Today Secretary John King is scheduled to speak the University of Virginia’s Curry School of Education. He brings a simple message to early education professionals and advocates: access to early learning programs is not enough; children need access to high-quality programs.
According to remarks distributed ahead of the event, Secretary King plans to highlight President Obama’s legacy on early childhood education by featuring two Early Learning Challenge (ELC) grantees. RTT-ELC encourages states to establish quality rating systems in order to help parents and families chose the early learning environment that best fits their child.
As President Obama mentioned in his speech on the rise in graduation rates at Benjamin Banneker Academic High School last month, “[education] starts with our youngest learners. High-quality education is one of the best investments we can make.” Research consistently shows those who experience quality early care and learning have better education, health, social, and economic outcomes in life- increasing their productivity and reducing the need for spending later on.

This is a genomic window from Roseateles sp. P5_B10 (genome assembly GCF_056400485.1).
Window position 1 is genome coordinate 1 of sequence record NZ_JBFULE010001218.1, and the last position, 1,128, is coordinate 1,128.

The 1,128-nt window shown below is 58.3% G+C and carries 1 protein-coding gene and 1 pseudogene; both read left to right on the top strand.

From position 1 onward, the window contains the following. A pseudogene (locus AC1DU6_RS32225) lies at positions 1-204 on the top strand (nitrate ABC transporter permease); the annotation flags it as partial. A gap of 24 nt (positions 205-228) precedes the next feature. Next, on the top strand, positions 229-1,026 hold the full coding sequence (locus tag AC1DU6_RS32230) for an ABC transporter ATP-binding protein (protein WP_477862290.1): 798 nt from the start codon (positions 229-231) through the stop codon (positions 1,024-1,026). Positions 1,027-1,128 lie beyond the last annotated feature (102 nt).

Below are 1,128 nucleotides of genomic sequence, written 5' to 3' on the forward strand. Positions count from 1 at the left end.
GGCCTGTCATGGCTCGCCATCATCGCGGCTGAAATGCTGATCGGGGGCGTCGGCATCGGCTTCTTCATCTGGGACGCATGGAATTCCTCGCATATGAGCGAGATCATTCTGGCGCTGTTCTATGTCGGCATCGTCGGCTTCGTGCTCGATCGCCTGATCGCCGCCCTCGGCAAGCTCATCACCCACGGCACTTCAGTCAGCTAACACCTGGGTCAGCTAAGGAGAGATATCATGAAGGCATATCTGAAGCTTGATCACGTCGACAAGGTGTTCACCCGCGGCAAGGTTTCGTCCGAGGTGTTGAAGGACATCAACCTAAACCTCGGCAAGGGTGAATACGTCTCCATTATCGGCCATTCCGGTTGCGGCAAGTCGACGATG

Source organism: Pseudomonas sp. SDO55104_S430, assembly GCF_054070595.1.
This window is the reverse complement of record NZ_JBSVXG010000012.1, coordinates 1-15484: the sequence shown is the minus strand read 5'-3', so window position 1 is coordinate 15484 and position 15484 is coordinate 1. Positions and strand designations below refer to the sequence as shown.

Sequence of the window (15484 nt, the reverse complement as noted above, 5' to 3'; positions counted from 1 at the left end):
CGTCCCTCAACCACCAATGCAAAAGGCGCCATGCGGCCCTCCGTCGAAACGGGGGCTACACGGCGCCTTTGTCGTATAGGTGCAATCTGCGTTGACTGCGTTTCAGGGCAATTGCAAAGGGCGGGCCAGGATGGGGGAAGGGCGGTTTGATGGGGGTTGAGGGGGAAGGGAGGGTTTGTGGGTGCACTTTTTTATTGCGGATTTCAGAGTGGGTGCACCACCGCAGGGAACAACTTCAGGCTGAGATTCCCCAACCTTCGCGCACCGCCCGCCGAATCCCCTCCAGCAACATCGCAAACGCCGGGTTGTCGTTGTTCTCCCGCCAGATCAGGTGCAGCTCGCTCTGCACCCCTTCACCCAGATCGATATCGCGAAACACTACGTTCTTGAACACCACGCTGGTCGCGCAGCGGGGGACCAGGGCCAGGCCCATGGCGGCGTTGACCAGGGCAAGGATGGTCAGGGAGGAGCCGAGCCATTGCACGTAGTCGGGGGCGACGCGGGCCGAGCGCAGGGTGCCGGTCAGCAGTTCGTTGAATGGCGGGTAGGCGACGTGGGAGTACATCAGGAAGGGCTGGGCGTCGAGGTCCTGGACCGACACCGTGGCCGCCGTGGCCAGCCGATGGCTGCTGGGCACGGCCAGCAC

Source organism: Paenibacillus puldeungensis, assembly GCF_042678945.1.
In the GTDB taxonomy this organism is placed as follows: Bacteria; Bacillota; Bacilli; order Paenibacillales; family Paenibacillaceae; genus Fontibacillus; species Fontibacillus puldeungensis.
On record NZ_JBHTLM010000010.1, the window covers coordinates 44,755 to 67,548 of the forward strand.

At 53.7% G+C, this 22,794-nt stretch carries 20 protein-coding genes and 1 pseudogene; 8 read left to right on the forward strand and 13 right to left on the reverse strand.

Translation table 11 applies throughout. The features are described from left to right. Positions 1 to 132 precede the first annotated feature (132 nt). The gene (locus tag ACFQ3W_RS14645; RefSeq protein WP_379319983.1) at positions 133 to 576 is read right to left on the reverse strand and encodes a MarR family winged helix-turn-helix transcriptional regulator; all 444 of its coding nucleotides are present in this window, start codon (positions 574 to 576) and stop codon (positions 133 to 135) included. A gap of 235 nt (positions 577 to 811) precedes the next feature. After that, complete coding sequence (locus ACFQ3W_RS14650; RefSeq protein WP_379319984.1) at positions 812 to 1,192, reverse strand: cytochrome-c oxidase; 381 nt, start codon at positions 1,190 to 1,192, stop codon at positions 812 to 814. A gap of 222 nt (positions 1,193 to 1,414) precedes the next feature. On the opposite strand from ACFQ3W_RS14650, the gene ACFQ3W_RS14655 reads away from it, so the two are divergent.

This enthusiasm is also seen by a majority of voters across the political spectrum. For four years running, the First Five Years Fund’s bipartisan poll shows a majority of voters want greater access to affordable, quality early childhood education. Even in the midst of an angry and polarized election, 90% of voters agree on one thing: Congress and the next president should work together to make quality early childhood education more accessible and affordable to low- and middle-income families.
It is our hope that Congress and a new Administration can harness the bipartisan energy and momentum to further support state and local efforts to expand high-quality early childhood opportunities for all children birth through age five.
The U.S. Department of Education’s Media Advisory can be found here.